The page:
The school’s deputy headteacher, Kang Min-kyu, was one of them, but two days after the incident he was found hanging from a tree on Jindo island, close to where the boat went down. There was a suicide note in his pocket: “Please put all the blame on me. I pushed ahead with the school trip. I will once again become a teacher in the afterlife for my students whose bodies have not been discovered.”
Public anger at the needless deaths of so many children was understandably enormous. At first it was mostly targeted at the crew, especially the 69-year-old captain, Lee Joon-seok. People were incredulous that someone with more than 40 years of experience at sea could be capable of such wanton negligence; in turbulent waters he’d left control of the ship to an inexperienced 25-year-old, and when the boat was sinking he delayed its evacuation and told passengers to stay put, a decision with disastrous consequences.
Worst of all, he put the lives of himself and his crew before those of his passengers, violating international maritime protocol, if not the law. When South Koreans saw a video of Lee, wearing only his sweater and his underwear, receiving treatment on a rescue boat while hundreds of children remained trapped on the Sewol, they were appalled. More than two-thirds of the crew survived; only a third of passengers did. President Park Geun-hye said the “actions of the captain and some crew members were utterly incomprehensible, unacceptable and tantamount to murder”.
Yet Park herself wasn’t immune to criticism. The rescue operation had been a failure. The government was forced to apologise for its sluggish response and prime minister Chung Hong-won resigned. As further details on the MV Sewol emerged – it was carrying more than three times its cargo limit, its staff had barely received any safety training, it had been carelessly modified to carry an extra 150 people – it became increasingly clear that a lack of regulation and enforcement was partly to blame.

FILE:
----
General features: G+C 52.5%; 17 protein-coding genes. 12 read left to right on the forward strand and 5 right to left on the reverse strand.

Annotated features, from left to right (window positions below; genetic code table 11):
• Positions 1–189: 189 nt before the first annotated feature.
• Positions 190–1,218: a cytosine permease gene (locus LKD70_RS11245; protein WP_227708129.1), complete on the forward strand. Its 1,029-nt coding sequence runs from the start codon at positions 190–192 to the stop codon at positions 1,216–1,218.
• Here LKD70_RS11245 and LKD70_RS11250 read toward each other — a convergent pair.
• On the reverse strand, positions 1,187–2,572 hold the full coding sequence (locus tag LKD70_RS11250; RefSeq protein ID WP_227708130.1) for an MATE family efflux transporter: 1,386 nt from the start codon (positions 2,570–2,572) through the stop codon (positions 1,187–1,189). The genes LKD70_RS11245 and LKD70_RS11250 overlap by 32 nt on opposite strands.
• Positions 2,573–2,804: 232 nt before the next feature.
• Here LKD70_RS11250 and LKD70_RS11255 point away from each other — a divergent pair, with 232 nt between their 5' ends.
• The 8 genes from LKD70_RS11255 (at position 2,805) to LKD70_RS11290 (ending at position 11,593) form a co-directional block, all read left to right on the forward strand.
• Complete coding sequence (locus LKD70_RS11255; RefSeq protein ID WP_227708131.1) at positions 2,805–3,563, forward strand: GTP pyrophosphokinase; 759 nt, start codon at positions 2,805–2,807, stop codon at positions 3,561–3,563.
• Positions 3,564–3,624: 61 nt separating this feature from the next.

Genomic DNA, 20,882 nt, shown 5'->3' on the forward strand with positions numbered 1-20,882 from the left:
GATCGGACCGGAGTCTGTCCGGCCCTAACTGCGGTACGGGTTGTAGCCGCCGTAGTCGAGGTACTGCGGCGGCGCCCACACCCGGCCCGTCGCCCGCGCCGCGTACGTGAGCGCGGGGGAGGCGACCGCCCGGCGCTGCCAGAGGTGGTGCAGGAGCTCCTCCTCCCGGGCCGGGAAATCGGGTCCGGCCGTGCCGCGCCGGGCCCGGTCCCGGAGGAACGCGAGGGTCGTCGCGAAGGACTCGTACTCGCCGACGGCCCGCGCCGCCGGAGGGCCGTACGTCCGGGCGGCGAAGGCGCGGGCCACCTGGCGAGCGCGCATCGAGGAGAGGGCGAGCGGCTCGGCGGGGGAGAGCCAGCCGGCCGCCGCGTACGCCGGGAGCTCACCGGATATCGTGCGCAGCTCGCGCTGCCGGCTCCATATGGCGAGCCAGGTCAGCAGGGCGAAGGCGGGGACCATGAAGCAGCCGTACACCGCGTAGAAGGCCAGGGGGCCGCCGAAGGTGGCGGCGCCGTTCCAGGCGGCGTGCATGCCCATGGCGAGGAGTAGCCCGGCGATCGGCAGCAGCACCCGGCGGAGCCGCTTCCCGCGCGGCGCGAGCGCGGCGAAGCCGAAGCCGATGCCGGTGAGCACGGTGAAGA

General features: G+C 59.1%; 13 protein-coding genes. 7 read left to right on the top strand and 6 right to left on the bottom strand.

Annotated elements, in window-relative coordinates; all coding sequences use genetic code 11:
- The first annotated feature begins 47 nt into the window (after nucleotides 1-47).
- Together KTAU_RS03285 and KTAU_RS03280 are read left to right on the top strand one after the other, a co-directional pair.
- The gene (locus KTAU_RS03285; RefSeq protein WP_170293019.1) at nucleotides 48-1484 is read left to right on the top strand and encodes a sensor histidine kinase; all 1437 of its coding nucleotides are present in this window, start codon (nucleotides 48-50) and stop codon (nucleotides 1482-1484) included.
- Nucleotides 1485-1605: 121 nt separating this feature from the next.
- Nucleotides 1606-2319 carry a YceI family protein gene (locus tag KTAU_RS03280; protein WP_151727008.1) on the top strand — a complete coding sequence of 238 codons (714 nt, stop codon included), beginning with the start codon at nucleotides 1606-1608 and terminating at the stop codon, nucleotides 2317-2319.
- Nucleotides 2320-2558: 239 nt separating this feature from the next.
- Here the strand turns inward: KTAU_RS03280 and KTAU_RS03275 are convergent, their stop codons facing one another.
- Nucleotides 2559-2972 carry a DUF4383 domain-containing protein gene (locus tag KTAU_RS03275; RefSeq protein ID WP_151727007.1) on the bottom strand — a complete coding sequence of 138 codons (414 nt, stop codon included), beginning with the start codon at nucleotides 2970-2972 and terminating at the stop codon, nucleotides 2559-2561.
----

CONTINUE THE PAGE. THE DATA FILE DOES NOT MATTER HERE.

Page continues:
The crowds outside the court in Gwangju shouted “murderer” at Lee Joon-seok when he arrived for initial hearings. Inside court, his lawyers argued that while he had made mistakes, he couldn’t do anything about his employer’s policy of overloading the ships with cargo. His employer, the public also learned, had used fake documents to get its license from the Korean Register of Shipping and had only spent $500 on safety education in the whole of 2013. When the investigators’ trail led to the person they believed was the real owner of Chonghaejin Marine, President Park didn’t mince her words. “The Yoo Byung-eun family is the root cause of this calamity,” she said.
The biggest shareholder in Chonghaejin Marine is a company called Chonhaeji. The biggest shareholder in Chonhaeji is a company called I-One-I Holdings. I-One-I Holdings is a holding company of the Semo Group, which was founded by Yoo Byung-eun in 1979. Semo made its money through soap and cosmetics, and soon moved into numerous other industries including shipping. The company thrived during the country’s economic ‘miracle’ of the 1980s but a series of accidents (14 people died in a cruise boat crash in 1991) and scandals (Yoo spent four years in prison for fraud) took its toll and Semo declared bankruptcy at the start of the Asian financial crisis in 1997.
Not that bankruptcy would slow Yoo down. He rebuilt his empire with the minimum possible transparency; neither his nor his children’s names were on any documents linking them to Chonghaejin Marine. When the government blamed Yoo for Sewol he was forced to issue a denial. His New York spokesperson, Michael Ham, said Yoo “was shocked and deeply saddened” by the incident but did “not have any involvement in the management or day-to-day operations of Chonghaejin”. He didn’t have time to run a business, Ham added, because he had spent “every single day of the past four to five years” as alter ego Ahae, staring out of a window taking photographs.